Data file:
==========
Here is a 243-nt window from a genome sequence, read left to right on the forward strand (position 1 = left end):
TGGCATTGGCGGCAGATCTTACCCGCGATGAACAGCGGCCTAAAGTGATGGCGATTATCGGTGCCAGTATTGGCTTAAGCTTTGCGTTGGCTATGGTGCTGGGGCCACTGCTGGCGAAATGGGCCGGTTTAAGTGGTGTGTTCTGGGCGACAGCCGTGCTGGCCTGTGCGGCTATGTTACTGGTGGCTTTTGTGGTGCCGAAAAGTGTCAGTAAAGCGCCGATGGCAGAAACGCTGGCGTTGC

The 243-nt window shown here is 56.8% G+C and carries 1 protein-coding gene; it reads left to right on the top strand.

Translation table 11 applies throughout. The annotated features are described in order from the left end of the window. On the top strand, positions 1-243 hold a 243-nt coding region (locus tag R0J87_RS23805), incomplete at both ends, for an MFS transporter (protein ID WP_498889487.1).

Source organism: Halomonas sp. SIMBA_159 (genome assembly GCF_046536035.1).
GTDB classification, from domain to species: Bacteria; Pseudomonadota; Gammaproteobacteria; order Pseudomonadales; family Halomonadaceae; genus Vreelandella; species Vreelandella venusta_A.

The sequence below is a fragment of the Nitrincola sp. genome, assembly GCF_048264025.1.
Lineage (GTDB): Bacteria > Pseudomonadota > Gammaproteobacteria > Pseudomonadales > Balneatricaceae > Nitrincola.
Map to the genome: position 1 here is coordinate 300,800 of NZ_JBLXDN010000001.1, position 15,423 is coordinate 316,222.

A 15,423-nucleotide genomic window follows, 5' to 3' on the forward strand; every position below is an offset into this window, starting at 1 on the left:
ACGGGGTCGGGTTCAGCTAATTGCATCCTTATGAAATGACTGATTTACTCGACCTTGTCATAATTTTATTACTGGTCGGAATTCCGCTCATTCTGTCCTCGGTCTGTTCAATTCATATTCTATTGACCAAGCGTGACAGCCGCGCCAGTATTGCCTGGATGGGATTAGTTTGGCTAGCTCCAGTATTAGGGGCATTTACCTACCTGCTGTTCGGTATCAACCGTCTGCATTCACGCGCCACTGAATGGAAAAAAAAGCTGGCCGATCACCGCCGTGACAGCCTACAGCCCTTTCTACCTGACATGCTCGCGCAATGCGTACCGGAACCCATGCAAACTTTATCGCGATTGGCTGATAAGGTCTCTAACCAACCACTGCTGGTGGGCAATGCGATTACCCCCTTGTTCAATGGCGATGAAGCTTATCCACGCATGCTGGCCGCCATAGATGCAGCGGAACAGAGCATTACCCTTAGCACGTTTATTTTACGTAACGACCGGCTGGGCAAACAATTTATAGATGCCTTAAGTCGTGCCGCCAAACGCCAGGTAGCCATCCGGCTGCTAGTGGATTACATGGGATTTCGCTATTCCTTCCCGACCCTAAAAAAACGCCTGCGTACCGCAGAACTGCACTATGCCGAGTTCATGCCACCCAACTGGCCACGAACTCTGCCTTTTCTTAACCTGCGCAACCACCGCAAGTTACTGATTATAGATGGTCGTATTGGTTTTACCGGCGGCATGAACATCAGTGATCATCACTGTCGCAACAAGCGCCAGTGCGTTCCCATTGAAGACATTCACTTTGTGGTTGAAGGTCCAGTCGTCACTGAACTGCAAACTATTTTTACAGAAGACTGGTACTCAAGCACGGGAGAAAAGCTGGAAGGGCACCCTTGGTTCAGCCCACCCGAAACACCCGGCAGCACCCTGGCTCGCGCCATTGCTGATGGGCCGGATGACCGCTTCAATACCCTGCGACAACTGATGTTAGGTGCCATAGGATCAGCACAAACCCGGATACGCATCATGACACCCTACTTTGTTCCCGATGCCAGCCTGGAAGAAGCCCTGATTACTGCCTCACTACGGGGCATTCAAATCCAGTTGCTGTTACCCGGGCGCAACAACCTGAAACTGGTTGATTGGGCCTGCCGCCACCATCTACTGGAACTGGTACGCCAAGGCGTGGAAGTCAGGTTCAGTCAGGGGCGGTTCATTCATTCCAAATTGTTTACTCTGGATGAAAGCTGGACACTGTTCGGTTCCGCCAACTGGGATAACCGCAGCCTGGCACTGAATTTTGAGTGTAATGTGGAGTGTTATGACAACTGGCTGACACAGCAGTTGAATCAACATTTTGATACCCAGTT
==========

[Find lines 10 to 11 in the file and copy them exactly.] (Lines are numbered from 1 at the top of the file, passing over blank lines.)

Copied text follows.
A 15,423-nucleotide genomic window follows, 5' to 3' on the forward strand; every position below is an offset into this window, starting at 1 on the left:
ACGGGGTCGGGTTCAGCTAATTGCATCCTTATGAAATGACTGATTTACTCGACCTTGTCATAATTTTATTACTGGTCGGAATTCCGCTCATTCTGTCCTCGGTCTGTTCAATTCATATTCTATTGACCAAGCGTGACAGCCGCGCCAGTATTGCCTGGATGGGATTAGTTTGGCTAGCTCCAGTATTAGGGGCATTTACCTACCTGCTGTTCGGTATCAACCGTCTGCATTCACGCGCCACTGAATGGAAAAAAAAGCTGGCCGATCACCGCCGTGACAGCCTACAGCCCTTTCTACCTGACATGCTCGCGCAATGCGTACCGGAACCCATGCAAACTTTATCGCGATTGGCTGATAAGGTCTCTAACCAACCACTGCTGGTGGGCAATGCGATTACCCCCTTGTTCAATGGCGATGAAGCTTATCCACGCATGCTGGCCGCCATAGATGCAGCGGAACAGAGCATTACCCTTAGCACGTTTATTTTACGTAACGACCGGCTGGGCAAACAATTTATAGATGCCTTAAGTCGTGCCGCCAAACGCCAGGTAGCCATCCGGCTGCTAGTGGATTACATGGGATTTCGCTATTCCTTCCCGACCCTAAAAAAACGCCTGCGTACCGCAGAACTGCACTATGCCGAGTTCATGCCACCCAACTGGCCACGAACTCTGCCTTTTCTTAACCTGCGCAACCACCGCAAGTTACTGATTATAGATGGTCGTATTGGTTTTACCGGCGGCATGAACATCAGTGATCATCACTGTCGCAACAAGCGCCAGTGCGTTCCCATTGAAGACATTCACTTTGTGGTTGAAGGTCCAGTCGTCACTGAACTGCAAACTATTTTTACAGAAGACTGGTACTCAAGCACGGGAGAAAAGCTGGAAGGGCACCCTTGGTTCAGCCCACCCGAAACACCCGGCAGCACCCTGGCTCGCGCCATTGCTGATGGGCCGGATGACCGCTTCAATACCCTGCGACAACTGATGTTAGGTGCCATAGGATCAGCACAAACCCGGATACGCATCATGACACCCTACTTTGTTCCCGATGCCAGCCTGGAAGAAGCCCTGATTACTGCCTCACTACGGGGCATTCAAATCCAGTTGCTGTTACCCGGGCGCAACAACCTGAAACTGGTTGATTGGGCCTGCCGCCACCATCTACTGGAACTGGTACGCCAAGGCGTGGAAGTCAGGTTCAGTCAGGGGCGGTTCATTCATTCCAAATTGTTTACTCTGGATGAAAGCTGGACACTGTTCGGTTCCGCCAACTGGGATAACCGCAGCCTGGCACTGAATTTTGAGTGTAATGTGGAGTGTTATGACAACTGGCTGACACAGCAGTTGAATCAACATTTTGATACCCAGTT